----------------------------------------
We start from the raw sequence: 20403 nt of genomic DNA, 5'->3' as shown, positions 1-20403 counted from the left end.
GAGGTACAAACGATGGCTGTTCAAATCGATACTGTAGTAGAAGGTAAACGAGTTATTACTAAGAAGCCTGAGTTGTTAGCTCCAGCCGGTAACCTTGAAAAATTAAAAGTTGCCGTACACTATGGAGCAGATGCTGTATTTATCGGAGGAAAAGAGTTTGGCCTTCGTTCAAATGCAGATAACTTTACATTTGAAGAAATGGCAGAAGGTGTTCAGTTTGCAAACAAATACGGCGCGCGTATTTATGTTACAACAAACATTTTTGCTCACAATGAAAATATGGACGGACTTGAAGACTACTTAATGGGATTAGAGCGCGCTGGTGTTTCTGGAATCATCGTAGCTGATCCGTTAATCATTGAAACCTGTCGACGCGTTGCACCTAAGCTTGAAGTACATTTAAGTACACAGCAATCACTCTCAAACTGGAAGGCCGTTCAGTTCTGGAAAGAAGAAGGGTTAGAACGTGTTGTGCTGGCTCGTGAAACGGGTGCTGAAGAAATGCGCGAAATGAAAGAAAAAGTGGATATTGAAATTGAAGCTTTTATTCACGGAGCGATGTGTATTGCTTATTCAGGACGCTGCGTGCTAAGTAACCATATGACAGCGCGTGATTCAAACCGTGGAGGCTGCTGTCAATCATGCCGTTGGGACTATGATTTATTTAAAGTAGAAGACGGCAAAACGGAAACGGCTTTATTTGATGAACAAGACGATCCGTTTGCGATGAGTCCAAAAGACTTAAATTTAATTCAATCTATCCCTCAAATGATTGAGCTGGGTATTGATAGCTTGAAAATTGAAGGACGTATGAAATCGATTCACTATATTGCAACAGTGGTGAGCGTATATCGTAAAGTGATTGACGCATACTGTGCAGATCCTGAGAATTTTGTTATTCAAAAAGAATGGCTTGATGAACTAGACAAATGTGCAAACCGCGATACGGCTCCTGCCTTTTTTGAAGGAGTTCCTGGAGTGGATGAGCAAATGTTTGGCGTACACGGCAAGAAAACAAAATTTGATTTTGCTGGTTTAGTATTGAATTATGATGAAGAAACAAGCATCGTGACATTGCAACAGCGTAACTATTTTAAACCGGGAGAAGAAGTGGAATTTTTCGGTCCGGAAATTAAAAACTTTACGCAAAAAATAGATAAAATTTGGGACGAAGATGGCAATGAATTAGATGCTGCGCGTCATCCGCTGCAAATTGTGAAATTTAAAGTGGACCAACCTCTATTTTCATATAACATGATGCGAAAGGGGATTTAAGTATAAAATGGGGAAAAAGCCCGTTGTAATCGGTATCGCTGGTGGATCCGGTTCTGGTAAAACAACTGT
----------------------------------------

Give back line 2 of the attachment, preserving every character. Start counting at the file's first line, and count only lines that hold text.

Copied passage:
GAGGTACAAACGATGGCTGTTCAAATCGATACTGTAGTAGAAGGTAAACGAGTTATTACTAAGAAGCCTGAGTTGTTAGCTCCAGCCGGTAACCTTGAAAAATTAAAAGTTGCCGTACACTATGGAGCAGATGCTGTATTTATCGGAGGAAAAGAGTTTGGCCTTCGTTCAAATGCAGATAACTTTACATTTGAAGAAATGGCAGAAGGTGTTCAGTTTGCAAACAAATACGGCGCGCGTATTTATGTTACAACAAACATTTTTGCTCACAATGAAAATATGGACGGACTTGAAGACTACTTAATGGGATTAGAGCGCGCTGGTGTTTCTGGAATCATCGTAGCTGATCCGTTAATCATTGAAACCTGTCGACGCGTTGCACCTAAGCTTGAAGTACATTTAAGTACACAGCAATCACTCTCAAACTGGAAGGCCGTTCAGTTCTGGAAAGAAGAAGGGTTAGAACGTGTTGTGCTGGCTCGTGAAACGGGTGCTGAAGAAATGCGCGAAATGAAAGAAAAAGTGGATATTGAAATTGAAGCTTTTATTCACGGAGCGATGTGTATTGCTTATTCAGGACGCTGCGTGCTAAGTAACCATATGACAGCGCGTGATTCAAACCGTGGAGGCTGCTGTCAATCATGCCGTTGGGACTATGATTTATTTAAAGTAGAAGACGGCAAAACGGAAACGGCTTTATTTGATGAACAAGACGATCCGTTTGCGATGAGTCCAAAAGACTTAAATTTAATTCAATCTATCCCTCAAATGATTGAGCTGGGTATTGATAGCTTGAAAATTGAAGGACGTATGAAATCGATTCACTATATTGCAACAGTGGTGAGCGTATATCGTAAAGTGATTGACGCATACTGTGCAGATCCTGAGAATTTTGTTATTCAAAAAGAATGGCTTGATGAACTAGACAAATGTGCAAACCGCGATACGGCTCCTGCCTTTTTTGAAGGAGTTCCTGGAGTGGATGAGCAAATGTTTGGCGTACACGGCAAGAAAACAAAATTTGATTTTGCTGGTTTAGTATTGAATTATGATGAAGAAACAAGCATCGTGACATTGCAACAGCGTAACTATTTTAAACCGGGAGAAGAAGTGGAATTTTTCGGTCCGGAAATTAAAAACTTTACGCAAAAAATAGATAAAATTTGGGACGAAGATGGCAATGAATTAGATGCTGCGCGTCATCCGCTGCAAATTGTGAAATTTAAAGTGGACCAACCTCTATTTTCATATAACATGATGCGAAAGGGGATTTAAGTATAAAATGGGGAAAAAGCCCGTTGTAATCGGTATCGCTGGTGGATCCGGTTCTGGTAAAACAACTGT